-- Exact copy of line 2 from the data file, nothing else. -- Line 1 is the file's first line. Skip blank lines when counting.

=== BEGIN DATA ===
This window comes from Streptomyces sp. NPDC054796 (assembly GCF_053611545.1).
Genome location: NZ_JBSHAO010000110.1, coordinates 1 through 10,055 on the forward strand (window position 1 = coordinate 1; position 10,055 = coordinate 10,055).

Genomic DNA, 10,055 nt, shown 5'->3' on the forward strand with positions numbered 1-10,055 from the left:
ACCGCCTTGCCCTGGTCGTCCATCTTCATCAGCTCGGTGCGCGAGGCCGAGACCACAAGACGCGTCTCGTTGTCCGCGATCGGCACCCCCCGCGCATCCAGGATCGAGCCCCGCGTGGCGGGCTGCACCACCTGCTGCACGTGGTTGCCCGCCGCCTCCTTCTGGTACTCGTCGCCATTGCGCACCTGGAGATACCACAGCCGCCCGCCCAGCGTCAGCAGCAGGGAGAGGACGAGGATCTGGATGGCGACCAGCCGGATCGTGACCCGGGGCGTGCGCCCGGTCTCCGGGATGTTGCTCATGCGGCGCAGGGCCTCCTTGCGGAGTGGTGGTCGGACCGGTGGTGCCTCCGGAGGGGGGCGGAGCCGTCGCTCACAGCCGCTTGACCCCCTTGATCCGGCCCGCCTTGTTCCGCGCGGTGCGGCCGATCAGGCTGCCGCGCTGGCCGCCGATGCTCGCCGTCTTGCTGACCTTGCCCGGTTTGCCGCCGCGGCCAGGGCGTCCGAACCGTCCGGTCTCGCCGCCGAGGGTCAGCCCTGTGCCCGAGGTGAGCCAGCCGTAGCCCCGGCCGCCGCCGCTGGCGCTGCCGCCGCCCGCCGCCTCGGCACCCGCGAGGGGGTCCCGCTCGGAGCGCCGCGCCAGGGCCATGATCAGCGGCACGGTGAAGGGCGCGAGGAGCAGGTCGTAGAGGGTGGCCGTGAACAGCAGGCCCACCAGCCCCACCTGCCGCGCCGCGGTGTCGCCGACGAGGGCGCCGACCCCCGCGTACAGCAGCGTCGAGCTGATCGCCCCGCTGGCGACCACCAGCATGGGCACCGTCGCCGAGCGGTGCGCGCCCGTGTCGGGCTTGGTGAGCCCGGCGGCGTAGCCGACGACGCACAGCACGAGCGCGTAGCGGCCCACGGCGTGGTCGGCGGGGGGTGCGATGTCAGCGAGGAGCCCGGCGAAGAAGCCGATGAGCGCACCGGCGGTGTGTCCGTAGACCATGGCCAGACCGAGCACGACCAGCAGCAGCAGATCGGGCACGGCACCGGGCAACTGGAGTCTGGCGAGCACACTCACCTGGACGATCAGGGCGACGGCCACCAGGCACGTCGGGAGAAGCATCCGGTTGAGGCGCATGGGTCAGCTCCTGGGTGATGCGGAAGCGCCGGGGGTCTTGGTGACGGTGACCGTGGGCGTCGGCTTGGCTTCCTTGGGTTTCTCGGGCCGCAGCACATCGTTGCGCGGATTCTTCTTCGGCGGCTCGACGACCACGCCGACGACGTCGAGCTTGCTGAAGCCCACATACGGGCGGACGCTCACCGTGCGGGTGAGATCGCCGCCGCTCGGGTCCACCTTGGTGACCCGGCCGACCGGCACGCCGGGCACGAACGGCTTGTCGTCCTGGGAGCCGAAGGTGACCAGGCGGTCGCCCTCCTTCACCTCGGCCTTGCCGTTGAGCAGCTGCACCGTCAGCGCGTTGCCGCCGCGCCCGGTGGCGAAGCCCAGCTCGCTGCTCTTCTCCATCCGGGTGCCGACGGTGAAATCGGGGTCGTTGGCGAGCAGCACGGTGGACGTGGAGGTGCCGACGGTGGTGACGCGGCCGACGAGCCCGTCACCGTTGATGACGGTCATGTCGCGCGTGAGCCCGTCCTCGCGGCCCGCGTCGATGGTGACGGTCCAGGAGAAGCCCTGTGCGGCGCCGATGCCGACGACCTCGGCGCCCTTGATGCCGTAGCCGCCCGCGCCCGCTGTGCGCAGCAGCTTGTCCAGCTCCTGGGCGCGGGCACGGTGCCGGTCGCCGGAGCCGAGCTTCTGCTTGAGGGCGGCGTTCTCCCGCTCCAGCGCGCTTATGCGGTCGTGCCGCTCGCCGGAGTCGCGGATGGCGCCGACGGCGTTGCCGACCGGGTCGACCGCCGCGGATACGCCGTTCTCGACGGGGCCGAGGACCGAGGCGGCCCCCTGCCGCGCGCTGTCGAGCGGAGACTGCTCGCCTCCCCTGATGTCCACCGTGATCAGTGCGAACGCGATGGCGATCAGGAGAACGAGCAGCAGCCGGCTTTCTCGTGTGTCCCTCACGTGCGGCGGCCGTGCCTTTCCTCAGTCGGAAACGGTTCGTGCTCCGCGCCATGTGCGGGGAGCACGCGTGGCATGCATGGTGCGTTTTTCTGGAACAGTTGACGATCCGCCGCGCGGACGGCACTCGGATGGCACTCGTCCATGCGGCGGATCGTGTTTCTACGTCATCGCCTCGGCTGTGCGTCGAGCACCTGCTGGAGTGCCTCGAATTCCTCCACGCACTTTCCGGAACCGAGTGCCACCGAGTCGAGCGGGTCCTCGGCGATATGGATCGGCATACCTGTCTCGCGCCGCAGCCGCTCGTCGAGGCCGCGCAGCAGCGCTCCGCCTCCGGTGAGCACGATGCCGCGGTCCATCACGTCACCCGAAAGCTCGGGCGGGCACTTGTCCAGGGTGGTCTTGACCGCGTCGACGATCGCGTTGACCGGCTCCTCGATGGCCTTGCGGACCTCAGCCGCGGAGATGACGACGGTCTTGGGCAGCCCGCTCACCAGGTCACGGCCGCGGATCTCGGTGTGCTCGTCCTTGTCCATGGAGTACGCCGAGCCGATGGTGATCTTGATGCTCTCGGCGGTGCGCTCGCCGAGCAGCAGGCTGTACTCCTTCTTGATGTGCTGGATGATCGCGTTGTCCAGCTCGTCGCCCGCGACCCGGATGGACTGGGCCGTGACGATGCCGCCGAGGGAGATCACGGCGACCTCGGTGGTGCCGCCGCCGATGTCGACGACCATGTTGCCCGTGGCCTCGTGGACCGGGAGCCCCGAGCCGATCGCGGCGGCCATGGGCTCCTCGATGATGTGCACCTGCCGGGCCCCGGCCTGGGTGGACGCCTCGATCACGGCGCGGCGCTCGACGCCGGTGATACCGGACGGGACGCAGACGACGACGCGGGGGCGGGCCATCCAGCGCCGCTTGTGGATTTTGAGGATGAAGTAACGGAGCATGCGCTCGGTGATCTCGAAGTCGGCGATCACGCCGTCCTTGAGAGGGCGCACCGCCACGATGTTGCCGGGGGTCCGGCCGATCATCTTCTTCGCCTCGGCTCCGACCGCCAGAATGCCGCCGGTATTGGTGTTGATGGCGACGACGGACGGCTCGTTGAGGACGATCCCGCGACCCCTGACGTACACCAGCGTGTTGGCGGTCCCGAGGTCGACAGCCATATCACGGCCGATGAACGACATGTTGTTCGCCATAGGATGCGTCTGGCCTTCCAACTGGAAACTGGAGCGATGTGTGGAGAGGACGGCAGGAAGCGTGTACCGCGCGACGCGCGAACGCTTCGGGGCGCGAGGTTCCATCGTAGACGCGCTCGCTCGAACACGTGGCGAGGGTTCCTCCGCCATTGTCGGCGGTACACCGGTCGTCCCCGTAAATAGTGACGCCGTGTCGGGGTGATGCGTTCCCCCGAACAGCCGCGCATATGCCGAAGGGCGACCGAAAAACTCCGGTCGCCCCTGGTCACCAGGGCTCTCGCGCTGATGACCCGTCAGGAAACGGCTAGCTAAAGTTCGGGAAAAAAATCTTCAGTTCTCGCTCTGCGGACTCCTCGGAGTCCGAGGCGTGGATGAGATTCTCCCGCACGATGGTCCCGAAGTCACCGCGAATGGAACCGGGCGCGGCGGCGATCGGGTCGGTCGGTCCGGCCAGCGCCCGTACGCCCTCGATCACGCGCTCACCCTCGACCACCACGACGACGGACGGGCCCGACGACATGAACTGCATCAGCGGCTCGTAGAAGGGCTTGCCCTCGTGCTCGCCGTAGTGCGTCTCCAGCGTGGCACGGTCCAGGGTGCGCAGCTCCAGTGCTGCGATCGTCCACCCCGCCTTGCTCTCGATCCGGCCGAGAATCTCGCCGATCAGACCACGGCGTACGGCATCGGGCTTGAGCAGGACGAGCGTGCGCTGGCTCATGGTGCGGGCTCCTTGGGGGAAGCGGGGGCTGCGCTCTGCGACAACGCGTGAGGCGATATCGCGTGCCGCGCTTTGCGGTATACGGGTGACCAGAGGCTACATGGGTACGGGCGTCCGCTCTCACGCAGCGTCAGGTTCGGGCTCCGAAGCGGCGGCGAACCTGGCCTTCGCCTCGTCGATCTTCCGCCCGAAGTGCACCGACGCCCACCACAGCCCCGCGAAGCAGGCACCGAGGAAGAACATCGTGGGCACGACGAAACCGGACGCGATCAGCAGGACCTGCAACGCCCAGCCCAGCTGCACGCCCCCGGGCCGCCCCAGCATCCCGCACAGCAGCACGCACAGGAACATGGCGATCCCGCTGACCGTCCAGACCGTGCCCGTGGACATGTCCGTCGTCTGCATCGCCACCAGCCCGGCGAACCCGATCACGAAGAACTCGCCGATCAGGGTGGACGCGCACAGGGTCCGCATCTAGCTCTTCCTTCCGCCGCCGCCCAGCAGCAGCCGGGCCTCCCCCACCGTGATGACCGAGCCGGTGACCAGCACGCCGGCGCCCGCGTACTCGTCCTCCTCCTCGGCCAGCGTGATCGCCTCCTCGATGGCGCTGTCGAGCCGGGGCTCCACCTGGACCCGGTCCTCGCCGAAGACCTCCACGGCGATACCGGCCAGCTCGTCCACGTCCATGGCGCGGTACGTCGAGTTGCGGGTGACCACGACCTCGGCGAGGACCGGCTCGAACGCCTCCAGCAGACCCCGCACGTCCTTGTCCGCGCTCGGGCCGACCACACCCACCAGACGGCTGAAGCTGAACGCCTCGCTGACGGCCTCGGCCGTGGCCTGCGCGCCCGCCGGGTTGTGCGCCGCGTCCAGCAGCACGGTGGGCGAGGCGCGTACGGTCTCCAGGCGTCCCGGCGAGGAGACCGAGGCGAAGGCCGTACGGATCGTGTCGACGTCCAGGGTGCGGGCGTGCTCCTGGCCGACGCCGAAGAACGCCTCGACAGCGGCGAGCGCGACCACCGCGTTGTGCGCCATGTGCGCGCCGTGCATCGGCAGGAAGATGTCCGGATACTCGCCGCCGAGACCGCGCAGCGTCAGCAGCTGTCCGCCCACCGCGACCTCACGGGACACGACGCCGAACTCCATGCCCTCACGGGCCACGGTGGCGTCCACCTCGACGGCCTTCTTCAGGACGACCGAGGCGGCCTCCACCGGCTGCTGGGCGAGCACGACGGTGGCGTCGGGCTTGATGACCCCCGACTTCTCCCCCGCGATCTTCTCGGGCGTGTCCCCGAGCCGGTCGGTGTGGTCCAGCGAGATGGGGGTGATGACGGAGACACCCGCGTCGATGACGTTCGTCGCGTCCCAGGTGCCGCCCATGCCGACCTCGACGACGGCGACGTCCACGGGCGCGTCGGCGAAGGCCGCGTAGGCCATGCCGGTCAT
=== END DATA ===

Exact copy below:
Genome location: NZ_JBSHAO010000110.1, coordinates 1 through 10,055 on the forward strand (window position 1 = coordinate 1; position 10,055 = coordinate 10,055).